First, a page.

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The latest arrival on Bangkok’s ever-changing night market scene is Chang Chui, an exciting mixed-use creative space – with a full-size decommissioned aeroplane at its heart. From the Suan Lum Night Bazaar of the Bangkok night market golden days to the evolution of an empire of Talat Rot Fai ‘train markets’ in recent years, Bangkok’s night markets are the place to pick up inexpensive gems while grazing on street food deliciousness and swigging cheap beer and cocktails. Here’s your guide to Bangkok’s latest arrival, Chang Chui plane night market.
Chang Chui, set on the lesser-developed Thonburi side of Bangkok’s majestic Chaophraya River, is in fact billed as much more than ‘just another night market’. This is intended as an all-in ‘creative park’ with multiple uses that vary according to the time of day and according to your own whims as a visitor. So the venue’s name itself is apt – Chang Chui translates as ‘messy artisan’, a reference to all the artsy folks this place was designed to cater for.
Chang Chui is divided into various sections and features all manner of attractions, but of course it’s the big disused aeroplane at the centre of it all (it’s the real thing!) that has caught everyone’s attention since the venue first opened. As a result, whatever the clever backstory behind the name Chang Chui, the place has quickly become known in English simply as the plane night market – not miles apart from the way Talat Rot Fai night market’s various branches quickly became nicknamed the train market.
There’s heaps to see and do at Chang Chui, beyond what you would expect to find at any of Bangkok’s other night markets. It has a much more upmarket and refined feel than those other markets, too – this isn’t somewhere you’re likely to find vendors hawking knock-off designer goods or vintage and retro heirlooms from plastic sheets spread out on the floor.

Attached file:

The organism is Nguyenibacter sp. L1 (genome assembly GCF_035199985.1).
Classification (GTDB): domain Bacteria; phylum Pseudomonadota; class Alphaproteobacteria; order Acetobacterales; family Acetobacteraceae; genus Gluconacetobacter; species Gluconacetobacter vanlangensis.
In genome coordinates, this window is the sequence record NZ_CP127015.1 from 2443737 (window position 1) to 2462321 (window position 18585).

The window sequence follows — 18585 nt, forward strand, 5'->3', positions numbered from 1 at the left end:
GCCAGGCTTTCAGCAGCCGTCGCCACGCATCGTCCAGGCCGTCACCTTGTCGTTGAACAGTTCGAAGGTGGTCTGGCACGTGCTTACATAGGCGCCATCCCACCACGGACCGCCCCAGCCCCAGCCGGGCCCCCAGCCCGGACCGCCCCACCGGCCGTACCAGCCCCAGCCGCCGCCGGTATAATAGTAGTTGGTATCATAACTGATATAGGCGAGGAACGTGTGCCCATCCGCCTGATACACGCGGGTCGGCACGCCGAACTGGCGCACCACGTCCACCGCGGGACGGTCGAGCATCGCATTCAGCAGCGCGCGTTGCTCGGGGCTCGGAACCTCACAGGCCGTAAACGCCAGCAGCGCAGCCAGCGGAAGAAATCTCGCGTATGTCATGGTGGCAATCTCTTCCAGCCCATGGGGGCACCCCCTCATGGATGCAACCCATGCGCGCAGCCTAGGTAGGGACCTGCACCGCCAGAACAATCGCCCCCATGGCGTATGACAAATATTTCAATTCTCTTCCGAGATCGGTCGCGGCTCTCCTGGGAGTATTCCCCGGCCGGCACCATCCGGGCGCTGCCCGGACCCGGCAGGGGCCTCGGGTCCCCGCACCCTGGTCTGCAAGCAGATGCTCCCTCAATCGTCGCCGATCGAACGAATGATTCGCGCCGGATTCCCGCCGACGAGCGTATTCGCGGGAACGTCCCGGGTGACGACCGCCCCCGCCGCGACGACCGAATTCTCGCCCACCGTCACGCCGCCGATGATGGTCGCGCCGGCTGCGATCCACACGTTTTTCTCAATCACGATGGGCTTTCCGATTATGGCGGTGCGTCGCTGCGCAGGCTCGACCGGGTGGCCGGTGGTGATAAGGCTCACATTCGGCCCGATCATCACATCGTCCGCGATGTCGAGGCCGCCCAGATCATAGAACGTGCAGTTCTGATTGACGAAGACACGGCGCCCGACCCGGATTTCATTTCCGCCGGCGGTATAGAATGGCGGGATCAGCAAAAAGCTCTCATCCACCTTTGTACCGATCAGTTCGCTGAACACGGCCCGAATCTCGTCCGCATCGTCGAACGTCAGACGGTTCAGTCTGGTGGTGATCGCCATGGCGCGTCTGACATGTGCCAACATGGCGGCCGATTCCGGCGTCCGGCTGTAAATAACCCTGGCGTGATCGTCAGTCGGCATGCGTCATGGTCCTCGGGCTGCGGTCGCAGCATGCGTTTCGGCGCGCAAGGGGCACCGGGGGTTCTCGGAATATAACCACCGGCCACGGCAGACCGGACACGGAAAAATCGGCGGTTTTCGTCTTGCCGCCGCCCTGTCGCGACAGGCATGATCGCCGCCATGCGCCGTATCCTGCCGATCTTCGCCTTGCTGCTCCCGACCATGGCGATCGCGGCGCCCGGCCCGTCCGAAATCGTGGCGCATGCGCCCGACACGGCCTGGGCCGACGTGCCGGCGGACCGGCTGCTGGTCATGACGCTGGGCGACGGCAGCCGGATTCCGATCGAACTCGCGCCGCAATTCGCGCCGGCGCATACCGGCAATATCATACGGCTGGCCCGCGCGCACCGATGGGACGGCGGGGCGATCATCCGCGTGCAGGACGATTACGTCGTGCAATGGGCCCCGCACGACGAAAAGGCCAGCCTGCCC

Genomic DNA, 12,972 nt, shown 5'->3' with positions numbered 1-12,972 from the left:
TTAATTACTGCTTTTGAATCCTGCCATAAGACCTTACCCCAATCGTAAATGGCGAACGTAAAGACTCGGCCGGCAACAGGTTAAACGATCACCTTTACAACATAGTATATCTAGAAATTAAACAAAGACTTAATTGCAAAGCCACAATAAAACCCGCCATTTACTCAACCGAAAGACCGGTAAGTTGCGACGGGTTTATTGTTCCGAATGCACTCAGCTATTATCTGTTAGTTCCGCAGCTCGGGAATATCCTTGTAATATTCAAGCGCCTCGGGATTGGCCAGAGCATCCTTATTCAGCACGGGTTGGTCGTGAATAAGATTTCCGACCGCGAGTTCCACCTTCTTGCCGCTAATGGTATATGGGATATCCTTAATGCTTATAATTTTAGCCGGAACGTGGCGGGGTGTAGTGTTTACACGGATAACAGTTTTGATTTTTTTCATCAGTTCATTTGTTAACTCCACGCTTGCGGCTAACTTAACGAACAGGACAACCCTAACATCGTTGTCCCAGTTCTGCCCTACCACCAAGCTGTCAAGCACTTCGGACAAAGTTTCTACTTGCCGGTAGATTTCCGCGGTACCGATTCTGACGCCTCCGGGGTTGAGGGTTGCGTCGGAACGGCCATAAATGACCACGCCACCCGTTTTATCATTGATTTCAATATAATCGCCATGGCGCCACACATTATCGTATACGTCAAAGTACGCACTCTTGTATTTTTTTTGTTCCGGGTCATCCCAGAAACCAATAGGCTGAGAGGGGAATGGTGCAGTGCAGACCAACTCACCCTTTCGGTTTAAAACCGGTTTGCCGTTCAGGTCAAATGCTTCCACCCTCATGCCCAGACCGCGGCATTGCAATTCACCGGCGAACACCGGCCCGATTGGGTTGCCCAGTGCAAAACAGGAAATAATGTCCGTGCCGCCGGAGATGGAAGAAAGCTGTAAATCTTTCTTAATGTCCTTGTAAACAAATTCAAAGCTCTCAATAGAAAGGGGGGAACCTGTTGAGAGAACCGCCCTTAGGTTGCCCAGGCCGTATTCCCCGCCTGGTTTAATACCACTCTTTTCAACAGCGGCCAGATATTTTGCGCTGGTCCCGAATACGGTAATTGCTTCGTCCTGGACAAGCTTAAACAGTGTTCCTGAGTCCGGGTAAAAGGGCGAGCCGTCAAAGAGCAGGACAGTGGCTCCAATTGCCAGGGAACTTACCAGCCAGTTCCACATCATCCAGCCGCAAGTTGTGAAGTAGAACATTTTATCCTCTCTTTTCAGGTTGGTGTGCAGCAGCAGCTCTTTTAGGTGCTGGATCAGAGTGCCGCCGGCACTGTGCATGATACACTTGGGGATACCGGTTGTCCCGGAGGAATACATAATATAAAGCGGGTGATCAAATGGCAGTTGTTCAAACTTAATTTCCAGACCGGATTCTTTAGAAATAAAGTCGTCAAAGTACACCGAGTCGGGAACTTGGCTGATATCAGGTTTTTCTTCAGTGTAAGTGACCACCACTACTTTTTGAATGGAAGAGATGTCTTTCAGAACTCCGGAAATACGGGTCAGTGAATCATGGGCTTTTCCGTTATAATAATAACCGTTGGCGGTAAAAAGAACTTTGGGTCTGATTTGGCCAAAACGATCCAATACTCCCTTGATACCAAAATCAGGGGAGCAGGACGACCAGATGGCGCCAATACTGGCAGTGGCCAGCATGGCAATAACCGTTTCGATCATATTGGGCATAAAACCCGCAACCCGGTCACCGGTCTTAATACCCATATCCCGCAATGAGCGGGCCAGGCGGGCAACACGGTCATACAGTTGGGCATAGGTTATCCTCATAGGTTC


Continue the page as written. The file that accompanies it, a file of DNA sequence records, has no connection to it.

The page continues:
The market as a whole is well organised, too, and is broken down into numerous areas that overall form two zones: the alcohol-free ‘green zone’ is open all day from mid-morning until late evening, and it’s joined afterwards by the ‘night zone’ that opens in the late afternoon and keeps going until the late night.
In the ‘green zone’, you’ll find speciality coffee brewed by locally renowned baristas, and you can chow down on delicious Thai food staples in a trendy food-court-style eatery that brings together a few of Bangkok’s more widely recognised vendors in a jazzed-up, modernised setting decked out with mismatched retro seating, plenty of plant life, and colourful decorations suspended from the ceiling. For something higher end, restaurant Insects in the Backyard serves up creepy-crawlies transformed into fine-dining-plated delicacies. Choices for daytime retail therapy, meanwhile, range from books to plants.
Meanwhile, the ‘night zone’ – the only part of Chang Chui where you can get your hands on booze – features areas for live music and theatre performances, plus trendy clothes boutiques and even a vintage hair salon of the kind that’s also become popular at night market competitors like Talat Rot Fai. For drinks, a number of bars at Chang Chui specialise in craft beer in particular – including 10 varieties available on draught.
There’s no missing the enormous retired L-1011 TriStar Lockheed plane that rests at the heart of the Chang Chui complex. That’s right, it’s a real-life, genuine aeroplane – and it’s ripe for a winning Instagram backdrop.
The plane was originally slated to be turned into a fine-dining restaurant, and it’s made it half way to that goal: right now it serves as the intriguing but frankly rather bizarre combination of a museum of stuffed and preserved animals and Thai restaurant, but it is only open ‘for special occasions’ and private hire. Still, you can also grab a seat beneath its wings for a drink at the appropriately named Runway Bar.
Chang Chui isn’t limited to the kind of opening hours adhered to by other night markets around Bangkok. This creative park is open every day of the week except Wednesdays, with the ‘green zone’ opening first from 11am until 9pm, and the ‘night zone’ following and staying open later into the evening, from 4pm to 11pm. Depending on which parts of the venue you are hoping to explore, just about any time is great for heading over to Chang Chui.
One drawback about Chang Chui is that it isn’t easily reached by public transport – although that will change when a new commuter rail line opens nearby. For now, it’s possible to get close by taking a charming but infrequent mainline train to Bang Bamru station (and then walking the remaining ten minutes), but it’s far easier to hop in a taxi from wherever you are staying in Bangkok. Chang Chui is located on Sirindhorn Road in Bangkok’s outlying Thonburi district.